How To Avoid Prejudice in Fiction, by Jack Heath
“Today, I shall demean women,” says the novelist. “If I have time, I’ll also reinforce some negative perceptions of migrants and bisexual people.”
This never happens. The author is usually oblivious to the sexism, racism and homophobia in his or her book. The subconscious nature of prejudice is what makes it so hard to kill.
But kill it you must. Not for the good of humanity – sorry, your novel is unlikely to change the world, no matter how good or bad it is – but for yourself. You may not notice your biases but readers will and they will not hesitate to condemn your book for them. And if you hope to write an enduring classic, you cannot make do with what is currently acceptable. In fifty years, more enlightened readers will cringe at much of what is written today, just as it’s now impossible to read the original Noddy books without flinching.
Please don’t assume I am speaking only to white, heterosexual men. We all have a tendency to rely on the same stereotypes, regardless of our own attributes.
Fortunately, this isn’t a difficult problem to fix. Simply ask yourself this question after writing ever scene:
If the answer is yes, then you may move on to the next scene.
If the answer is no, ask yourself why.
There may be a perfectly good reason; it doesn’t make much sense for a gay couple to experience an unplanned pregnancy, for example. I recently considered reversing the gender of one of my protagonists but decided not to, since a woman is unlikely to be able to beat a 7-foot male convict to death with her bare hands, and this was a crucial part of the plot.
But if there is no logical reason, only a “feeling”, then your own prejudice may be coming into play. The scene should probably be changed.
Some characters to avoid:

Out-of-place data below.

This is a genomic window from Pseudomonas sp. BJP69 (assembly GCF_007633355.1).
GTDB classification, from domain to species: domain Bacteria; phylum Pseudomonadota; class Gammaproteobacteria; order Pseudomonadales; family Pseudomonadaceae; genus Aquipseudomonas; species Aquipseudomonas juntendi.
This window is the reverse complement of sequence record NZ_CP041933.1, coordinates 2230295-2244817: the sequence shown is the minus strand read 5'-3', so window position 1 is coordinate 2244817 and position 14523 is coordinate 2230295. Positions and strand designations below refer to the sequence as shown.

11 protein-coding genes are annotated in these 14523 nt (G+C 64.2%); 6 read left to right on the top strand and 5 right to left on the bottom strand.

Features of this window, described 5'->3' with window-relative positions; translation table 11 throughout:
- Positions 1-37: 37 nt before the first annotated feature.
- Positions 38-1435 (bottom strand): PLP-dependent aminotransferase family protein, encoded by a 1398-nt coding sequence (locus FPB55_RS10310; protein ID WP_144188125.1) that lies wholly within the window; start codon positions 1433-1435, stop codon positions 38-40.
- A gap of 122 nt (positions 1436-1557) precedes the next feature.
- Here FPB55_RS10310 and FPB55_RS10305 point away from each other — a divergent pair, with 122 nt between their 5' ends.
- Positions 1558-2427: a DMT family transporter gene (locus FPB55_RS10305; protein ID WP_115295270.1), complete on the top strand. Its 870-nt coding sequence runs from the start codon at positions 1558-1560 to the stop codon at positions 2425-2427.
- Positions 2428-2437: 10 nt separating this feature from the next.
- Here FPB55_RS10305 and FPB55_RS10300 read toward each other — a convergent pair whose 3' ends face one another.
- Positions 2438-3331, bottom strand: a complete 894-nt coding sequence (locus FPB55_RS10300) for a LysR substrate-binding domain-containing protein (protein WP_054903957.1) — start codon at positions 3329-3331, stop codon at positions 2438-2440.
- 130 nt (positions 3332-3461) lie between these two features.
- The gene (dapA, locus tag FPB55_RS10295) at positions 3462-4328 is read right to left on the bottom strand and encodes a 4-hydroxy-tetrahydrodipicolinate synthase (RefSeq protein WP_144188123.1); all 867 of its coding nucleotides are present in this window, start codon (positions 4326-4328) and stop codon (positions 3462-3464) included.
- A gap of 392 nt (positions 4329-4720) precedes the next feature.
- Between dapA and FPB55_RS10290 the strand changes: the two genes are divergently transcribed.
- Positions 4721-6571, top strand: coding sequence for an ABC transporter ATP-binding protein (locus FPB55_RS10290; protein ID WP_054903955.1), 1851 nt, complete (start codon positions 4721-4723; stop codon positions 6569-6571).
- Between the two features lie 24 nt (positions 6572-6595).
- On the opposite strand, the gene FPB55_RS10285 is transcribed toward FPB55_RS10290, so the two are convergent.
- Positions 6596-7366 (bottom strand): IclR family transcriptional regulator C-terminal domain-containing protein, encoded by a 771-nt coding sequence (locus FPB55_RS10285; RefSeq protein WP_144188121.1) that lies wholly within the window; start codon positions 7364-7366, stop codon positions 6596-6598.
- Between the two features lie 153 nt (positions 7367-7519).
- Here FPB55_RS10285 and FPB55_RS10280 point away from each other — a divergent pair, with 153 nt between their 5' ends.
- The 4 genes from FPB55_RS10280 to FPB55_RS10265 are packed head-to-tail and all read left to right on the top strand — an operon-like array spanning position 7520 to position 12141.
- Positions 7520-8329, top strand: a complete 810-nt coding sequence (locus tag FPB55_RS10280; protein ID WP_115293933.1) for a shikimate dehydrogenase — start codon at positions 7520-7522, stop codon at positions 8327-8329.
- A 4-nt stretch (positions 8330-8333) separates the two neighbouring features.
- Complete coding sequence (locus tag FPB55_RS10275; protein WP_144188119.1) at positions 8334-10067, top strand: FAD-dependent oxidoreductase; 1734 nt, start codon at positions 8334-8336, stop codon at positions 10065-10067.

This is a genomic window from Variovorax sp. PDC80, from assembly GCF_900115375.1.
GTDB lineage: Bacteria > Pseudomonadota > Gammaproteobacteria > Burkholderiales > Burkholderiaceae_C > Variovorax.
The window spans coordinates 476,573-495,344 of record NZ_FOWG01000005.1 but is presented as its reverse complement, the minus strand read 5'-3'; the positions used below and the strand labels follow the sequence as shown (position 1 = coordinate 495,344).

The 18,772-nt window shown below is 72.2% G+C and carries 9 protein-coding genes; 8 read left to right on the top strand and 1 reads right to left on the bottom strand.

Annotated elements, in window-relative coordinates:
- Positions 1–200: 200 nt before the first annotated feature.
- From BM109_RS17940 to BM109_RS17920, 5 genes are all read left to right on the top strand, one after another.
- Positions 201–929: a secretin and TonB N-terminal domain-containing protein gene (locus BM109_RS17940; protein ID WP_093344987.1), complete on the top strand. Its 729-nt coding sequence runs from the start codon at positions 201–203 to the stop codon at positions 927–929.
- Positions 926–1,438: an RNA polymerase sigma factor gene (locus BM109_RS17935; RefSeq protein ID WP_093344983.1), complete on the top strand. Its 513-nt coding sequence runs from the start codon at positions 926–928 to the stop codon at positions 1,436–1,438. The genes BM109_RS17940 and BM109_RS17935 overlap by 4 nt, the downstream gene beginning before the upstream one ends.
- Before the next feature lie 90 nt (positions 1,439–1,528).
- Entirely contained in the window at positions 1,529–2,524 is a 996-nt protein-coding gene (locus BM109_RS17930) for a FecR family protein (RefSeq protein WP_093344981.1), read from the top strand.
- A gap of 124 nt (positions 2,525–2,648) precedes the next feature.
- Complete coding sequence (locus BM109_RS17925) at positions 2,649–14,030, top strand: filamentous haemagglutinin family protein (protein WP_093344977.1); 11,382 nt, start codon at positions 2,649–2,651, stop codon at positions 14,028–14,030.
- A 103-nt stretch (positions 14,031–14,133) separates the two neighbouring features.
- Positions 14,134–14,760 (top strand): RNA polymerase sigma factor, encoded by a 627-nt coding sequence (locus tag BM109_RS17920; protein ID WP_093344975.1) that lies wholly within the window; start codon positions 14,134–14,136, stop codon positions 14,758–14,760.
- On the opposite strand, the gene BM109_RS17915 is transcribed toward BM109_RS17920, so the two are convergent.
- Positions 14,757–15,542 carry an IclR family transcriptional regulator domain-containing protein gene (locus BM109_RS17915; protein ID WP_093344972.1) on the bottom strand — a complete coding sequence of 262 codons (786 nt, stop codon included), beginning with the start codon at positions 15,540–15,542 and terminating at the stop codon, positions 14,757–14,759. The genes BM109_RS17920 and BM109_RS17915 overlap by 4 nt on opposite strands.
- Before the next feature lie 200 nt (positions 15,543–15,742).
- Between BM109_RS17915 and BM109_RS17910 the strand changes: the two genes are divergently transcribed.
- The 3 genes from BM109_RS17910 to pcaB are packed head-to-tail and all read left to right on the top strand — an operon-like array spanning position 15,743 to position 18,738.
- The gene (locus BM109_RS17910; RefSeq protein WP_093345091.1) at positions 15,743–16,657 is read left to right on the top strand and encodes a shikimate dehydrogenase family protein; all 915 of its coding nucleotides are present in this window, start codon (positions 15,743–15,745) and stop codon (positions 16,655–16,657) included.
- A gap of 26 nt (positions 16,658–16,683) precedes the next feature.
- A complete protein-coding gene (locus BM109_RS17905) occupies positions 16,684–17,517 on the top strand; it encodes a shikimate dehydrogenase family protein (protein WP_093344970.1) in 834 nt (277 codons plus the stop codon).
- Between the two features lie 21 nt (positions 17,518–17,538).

- A female character whose main concern is her love life, the love lives of other people, her appearance (especially her weight) or whose primary importance comes from her father/husband (e.g. the president’s daughter, the billionaire’s wife)
- An exuberant gay character who provides cheap laughs and funny mannerisms but whose intentions have no relevance to the story
- A foreigner who is either a crafty villain (always doing bad things) or a hapless victim (always having bad things done to them).
In general, ask yourself what the defining characteristic of each character is. If your instinct is to say “she’s a teenage thief”, “he’s a genetically engineered superhuman” or “he’s a homeless cannibal”, then that’s good. If you find yourself saying “she’s a girl”, “he’s Chinese”, or “she’s gay”, then your book has a serious problem.
One last thing. Rather than avoiding prejudice, you may decide to write a novel about it. Perhaps the main character is a woman in a man’s world, or a lesbian who wants to get married. Good for you. But if you want your book to be relevent in 2050, remember that there must be more to the story than oppression. These issues won’t be issues by then – the times, they are a changin’.